Tour of San José II

Today we gave a tour of San Jose II to a group of community leaders including Councilmember Vanessa Fuentes and Dean Michelle Addington from the The University of Texas at Austin School of Architecture. We are grateful for their support of our work. 🙏🏾


(Re)claiming Memories needs you!

Help us preserve Cementerio San JosĂ©! 

We are currently looking for volunteers to help with the following:

1. Cemetery Cleanup

2. Genealogical Research

Contact (Re)claiming Memories at for more information.

Ciclos: Rebirth, Migration and Placemaking in the Americas

Good Morning Friends,

We are officially announcing our Spring Symposium titled, “Ciclos: Rebirth, Migration and Placemaking in the Americas.” It will take place March 11-12, 2021. We are so excited to create another space for a continuation of our Fall conversation. This time, however, we would like to center on the living. Read below our statement:

With the final days of winter, the Monarch butterfly leaves its Mexican roosts during the second week of March. The Monarchs fly North and East looking for milkweed plants on which to lay their eggs. Having survived a long and arduous Southward flight in the Fall, they have managed to escape predators and other hazards along the way. These surviving Monarchs are the ones that are destined to produce a new generation.

The migrating females lay eggs on the milkweed plants they find as they fly, recolonizing the southern United States before they die. The first spring caterpillars hatch and metamorphose into orange and black adults. These newly emerged Monarchs, the offspring of the butterflies that made the Fall journey, recolonize their parents’ original homes. Over the summer there are three or four generations of Monarch butterflies, depending on the length of the growing season. Furthermore, the new generations make the trek back to Mexico in the Fall. They arrive just in time for DĂ­a de los Muertos, the Day of the Dead. This is why Monarchs are believed to be the souls of our dearly departed coming back to the land of living to visit their loved ones. 

Inspired by this miraculous arthropod and its awe-inspiring journey, we have created the symposium, Ciclos: Rebirth, Migration and Placemaking in the Americas. The event will take place on March 11-12, 2020. It is a joint collaboration between The University of Texas at Austin’s School of Architecture and Dr. Andrea Roberts’ Texas Freedom Colonies Project based out of Texas A&M University.

The event organizers have curated a two-half day symposium that will highlight histories of agency, resilience, survival and perseverance. While the Necropolis Politic Symposium in the Fall of 2020 focused on the remembrance of the Dead, Ciclos is meant to celebrate the living—it is meant to celebrate life. Speakers for this event included Prof. Magdalena Nova from the Urban and Planning Department at the University of Illinois Urbana-Champaign. It will also feature a musical performance by Austin, Texas-based band, Cecilia and the Broken Hearts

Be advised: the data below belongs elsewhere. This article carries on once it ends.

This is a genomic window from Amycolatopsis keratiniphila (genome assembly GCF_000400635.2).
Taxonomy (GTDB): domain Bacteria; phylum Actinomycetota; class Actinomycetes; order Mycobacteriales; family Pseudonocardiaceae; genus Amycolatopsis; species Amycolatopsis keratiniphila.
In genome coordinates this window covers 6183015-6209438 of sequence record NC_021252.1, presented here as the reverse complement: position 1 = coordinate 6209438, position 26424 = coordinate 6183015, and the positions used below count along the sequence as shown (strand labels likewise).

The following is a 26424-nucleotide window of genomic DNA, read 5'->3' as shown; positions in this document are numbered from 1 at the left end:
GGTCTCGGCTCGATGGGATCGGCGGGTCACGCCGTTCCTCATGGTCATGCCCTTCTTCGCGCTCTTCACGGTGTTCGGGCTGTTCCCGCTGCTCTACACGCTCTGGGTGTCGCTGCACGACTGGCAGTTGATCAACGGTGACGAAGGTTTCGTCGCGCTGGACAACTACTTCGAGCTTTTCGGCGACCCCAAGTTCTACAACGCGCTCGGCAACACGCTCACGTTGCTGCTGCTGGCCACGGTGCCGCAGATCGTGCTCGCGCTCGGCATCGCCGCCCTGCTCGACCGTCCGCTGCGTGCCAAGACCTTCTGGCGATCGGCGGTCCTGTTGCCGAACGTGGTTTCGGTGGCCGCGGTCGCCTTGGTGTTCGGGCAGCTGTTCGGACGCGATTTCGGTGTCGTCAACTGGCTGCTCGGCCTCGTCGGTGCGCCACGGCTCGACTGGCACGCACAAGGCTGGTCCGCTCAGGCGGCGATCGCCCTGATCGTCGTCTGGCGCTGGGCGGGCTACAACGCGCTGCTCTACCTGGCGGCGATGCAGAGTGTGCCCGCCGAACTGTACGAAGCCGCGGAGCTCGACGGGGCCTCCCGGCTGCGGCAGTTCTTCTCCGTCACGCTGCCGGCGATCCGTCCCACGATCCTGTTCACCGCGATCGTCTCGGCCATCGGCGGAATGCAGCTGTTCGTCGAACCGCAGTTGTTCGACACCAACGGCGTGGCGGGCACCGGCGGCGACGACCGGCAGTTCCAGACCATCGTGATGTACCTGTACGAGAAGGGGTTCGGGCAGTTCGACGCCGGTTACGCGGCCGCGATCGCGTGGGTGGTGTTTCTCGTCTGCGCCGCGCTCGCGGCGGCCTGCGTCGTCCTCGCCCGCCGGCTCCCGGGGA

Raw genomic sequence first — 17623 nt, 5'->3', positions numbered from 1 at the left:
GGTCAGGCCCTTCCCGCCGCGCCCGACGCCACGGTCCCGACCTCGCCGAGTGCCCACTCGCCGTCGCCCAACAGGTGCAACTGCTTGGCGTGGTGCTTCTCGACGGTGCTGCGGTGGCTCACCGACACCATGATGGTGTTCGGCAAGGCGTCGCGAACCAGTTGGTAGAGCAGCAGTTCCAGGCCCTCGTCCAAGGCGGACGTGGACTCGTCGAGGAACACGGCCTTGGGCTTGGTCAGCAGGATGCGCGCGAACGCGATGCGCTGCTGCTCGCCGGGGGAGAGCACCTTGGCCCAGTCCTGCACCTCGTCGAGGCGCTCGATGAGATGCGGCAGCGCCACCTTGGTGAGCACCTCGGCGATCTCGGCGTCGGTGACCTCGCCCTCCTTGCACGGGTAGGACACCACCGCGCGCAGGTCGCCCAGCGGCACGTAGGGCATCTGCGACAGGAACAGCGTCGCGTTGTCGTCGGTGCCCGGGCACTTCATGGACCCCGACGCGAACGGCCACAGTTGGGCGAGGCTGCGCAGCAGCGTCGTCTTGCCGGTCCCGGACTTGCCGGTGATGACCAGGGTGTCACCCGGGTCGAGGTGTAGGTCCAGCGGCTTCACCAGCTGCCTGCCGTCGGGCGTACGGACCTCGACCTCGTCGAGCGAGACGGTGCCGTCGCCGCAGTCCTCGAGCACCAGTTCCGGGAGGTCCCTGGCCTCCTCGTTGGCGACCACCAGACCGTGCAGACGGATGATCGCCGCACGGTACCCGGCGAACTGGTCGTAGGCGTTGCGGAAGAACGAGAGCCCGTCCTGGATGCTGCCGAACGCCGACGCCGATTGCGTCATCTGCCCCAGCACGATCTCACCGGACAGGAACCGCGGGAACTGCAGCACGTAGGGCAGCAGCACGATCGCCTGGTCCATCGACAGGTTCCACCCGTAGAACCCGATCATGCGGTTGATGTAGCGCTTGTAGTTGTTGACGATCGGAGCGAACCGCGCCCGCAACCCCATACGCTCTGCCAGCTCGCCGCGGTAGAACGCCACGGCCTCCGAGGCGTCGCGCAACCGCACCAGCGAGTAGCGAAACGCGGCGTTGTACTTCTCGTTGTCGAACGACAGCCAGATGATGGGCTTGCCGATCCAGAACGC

Please join us for two days of thought-provoking conversation centered around powerful narratives of rebirth, migration, and placemaking across landscapes of memory and across the limits of geospatial dimensions.


Austin Residents: The Montopolis Community Needs Your Support

Dr. Fred McGhee, has generously provided the following template in case you are interested in voicing your support for the Montopolis community’s most current rezoning crisis.

Dear (insert name of city council member),

My name is (insert name) and I am a resident of Austin City Council district (insert district number). I am writing to ask you to vote AGAINST any single-family zoning change requests located inside the Montopolis planning area, especially the six zoning cases that were presented before the Planning Commission at its June 23rd meeting.  The Montopolis community has expressed opposition to these increases in zoning entitlements, and I believe you should support the community’s wishes.  We can do better.

Please consider the following:
1.  The ecology of Montopolis is very sensitive, in terms of both natural as well as cultural resources.  It is a community prone to flooding.  The local environment cannot accommodate the dramatic increases in impervious cover that would accompany these zoning entitlement increases. For instance the impervious cover percentage at 508 Kemp St. is currently less than two percent.  Similar open space currently exists at the other lots.2.  The Montopolis Neighborhood Plan calls for these properties to be zoned SF-3.  Montopolis already has an over-concentration of multifamily, townhouse, industrial, and commercially zoned property, and dearth of properly maintained parkland.
3.  The “Housing” issue is a non-issue. The Montopolis CDC should be in the lead in the development of housing in Montopolis, not profit-maximizing outside interests.
Most important is this:  Montopolis is a community of mostly low-income families.  It is a community that believes in family values.  They should not be pushed or priced out of their own neighborhood.